Monday, April 23, 2012

Day 23 of Cushing's Awareness: Not always textbook

An extreme textbook image of the striae that is usually
 indicative of Cushing's.
One of the biggest things I cannot stress enough with this disease is that you do not have to be textbook in order to have this disease.  One of the biggest reasons I was told for years that I couldn't possibly have Cushing's was because my striae (stretch marks) were not wide enough, nor dark enough in color.  Textbook would say that in order to have Cushing's you usually have deep red or purple striae, this is not always true.  I have always had fairly thin ones and they sometimes were a light silver to light pink color, but late at night when my cortisol levels would increase they would turn a bright red color.  Of course every time I was at the doctor's office I was low so they were never able to witness the color changes that I was able to see late at night.  

These striae can be all over your body.  On the breasts, abdomen, shoulders, buttocks, back, thighs, legs and on your lower belly area near your privates.  It's not bad enough that Cushing's makes you feel like crap, but it also terrorizes the appearance of our body as well.

Another big one is the 24 hour urine free cortisol tests.  It's considered the gold standard test for Cushing's, but if someone has episodic or cyclical it may be very hard to catch a high.  Once in a while you may get lucky and catch a high one, but more often than not it is very hard to catch with cyclical.  The logic being is that for the majority of those who cycle we have extremely high levels of cortisol late at night when our numbers should be bottomed out, but during the morning and day our levels would bottom out.  So, in essence our 24 hour collection could still look normal because we are still catching a low and a high which ends up averaging out the numbers. However we need to prove that our diurnal rhythm is flipped which is something that is very common in cyclical Cushing's.  One of the reasons I chose to go to Dr. Friedman is because he has testing protocols in place to help catch those late night highs for those of us that are hard to diagnose.  He allows us to do a 10 hour urine collection from 10 P.M. until 8 A.M. and he then uses the average of the cortisol and creatnine ratio to determine if we were high during the night.  He also tests using midnight blood draws if someone has a hard time catching a high with urine which measures free cortisol versus serum cortisol .  It's nice to have options when you are dealing with the less understood side of Cushing's.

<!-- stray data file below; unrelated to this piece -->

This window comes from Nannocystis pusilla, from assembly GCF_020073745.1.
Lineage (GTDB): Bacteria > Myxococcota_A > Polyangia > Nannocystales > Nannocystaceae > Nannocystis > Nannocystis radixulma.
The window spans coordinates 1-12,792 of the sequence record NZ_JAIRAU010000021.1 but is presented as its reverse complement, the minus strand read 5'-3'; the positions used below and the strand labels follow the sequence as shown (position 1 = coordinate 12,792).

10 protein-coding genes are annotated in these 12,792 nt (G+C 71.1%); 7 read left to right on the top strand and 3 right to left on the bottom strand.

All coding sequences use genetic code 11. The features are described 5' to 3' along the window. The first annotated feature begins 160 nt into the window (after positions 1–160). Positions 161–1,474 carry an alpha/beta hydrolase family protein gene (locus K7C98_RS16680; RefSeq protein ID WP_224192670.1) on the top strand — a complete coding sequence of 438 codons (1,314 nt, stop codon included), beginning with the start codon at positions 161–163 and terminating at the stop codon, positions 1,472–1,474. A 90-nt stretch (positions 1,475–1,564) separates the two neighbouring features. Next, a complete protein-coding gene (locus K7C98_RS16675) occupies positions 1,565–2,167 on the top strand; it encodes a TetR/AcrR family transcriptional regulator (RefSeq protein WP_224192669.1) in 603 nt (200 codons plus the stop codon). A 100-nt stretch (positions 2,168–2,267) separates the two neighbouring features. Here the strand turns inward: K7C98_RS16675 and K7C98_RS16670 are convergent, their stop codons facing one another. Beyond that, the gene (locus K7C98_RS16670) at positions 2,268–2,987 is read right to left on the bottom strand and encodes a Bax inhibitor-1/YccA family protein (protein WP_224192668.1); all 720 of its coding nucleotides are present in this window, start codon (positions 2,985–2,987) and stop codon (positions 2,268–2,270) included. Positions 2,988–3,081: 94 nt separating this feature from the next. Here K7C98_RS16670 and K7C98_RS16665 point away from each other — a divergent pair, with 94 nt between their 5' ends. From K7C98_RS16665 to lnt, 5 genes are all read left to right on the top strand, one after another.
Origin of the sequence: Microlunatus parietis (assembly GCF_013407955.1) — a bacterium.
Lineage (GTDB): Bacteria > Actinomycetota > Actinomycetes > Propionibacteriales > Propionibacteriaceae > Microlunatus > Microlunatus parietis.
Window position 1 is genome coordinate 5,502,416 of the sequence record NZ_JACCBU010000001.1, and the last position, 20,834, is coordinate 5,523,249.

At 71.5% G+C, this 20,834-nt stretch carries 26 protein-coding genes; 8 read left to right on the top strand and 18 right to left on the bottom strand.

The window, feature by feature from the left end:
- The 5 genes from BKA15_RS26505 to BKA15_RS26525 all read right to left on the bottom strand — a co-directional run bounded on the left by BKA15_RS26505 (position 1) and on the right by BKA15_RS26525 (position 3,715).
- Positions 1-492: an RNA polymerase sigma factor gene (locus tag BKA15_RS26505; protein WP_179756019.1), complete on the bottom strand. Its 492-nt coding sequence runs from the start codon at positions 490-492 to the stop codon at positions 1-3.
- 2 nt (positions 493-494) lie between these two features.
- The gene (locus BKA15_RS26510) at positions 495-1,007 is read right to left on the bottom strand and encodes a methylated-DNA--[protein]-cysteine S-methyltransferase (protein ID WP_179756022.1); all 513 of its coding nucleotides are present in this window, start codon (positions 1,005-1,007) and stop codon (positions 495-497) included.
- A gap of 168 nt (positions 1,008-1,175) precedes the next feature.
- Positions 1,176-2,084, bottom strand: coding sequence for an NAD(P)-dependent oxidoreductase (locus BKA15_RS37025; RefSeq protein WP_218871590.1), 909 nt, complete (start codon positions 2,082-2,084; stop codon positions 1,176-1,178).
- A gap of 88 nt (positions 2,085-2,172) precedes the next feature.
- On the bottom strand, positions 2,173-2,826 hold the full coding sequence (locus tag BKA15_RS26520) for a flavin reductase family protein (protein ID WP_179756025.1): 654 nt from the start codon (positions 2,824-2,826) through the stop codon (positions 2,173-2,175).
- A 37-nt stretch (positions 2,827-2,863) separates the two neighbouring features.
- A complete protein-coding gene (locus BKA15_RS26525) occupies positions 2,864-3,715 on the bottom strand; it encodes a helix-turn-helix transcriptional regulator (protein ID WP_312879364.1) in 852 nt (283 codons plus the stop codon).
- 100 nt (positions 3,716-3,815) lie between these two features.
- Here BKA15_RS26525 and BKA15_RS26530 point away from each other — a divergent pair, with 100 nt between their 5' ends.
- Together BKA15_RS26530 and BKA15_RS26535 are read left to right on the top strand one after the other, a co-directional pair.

There are many symptoms that aren't usually listed in textbooks as a sign of Cushing's, but when you put all the pieces of the puzzle together they tell a story that can point to Cushing's.  I have had an elevated white blood cell count for at least the past 13 years.  I started noticing a pattern when I went in to have carpal tunnel surgeries and also my knee surgeries.  They were afraid to proceed in fear that I was fighting off an infection, but I informed them that this was normal for me.  Excess steroids in the body will cause your white blood cell count to be elevated.  Also, a lot of people with Cushing's have Vitamin D levels that are extremely low or completely bottomed out.  There are just so many different symptoms, but like I said before you have to put all the pieces of the puzzle together and then it all starts to fit.  Just remember to keep fighting and always do your research.  If I had listened to all the previous doctor's I would still be sitting here wondering what happened to me, but instead I took charge of my life and educated myself the best I could so that I could fight this disease head on.  


  1. This is an AWESOME post and so very true!!!!! Hugs...

  2. Hi,

    This post has been invaluable. I have to see my Dr tomorrow. I've been trying for 2 years to get him to do some extensive testing.

    I know he is going to say my stretch marks aren't wide/dark enough but I now have your post to take with me.

    I think I am cyclical as I've had one high, one normal, one slightly elevated and one low!

    Guess what, my white blood count was low when last tested!

    I really hope that you are on your way to recovery.

    Thank you for thinking of other people by publishing this.

    1. Oops. I meant my white blood count was high!!! Silly me.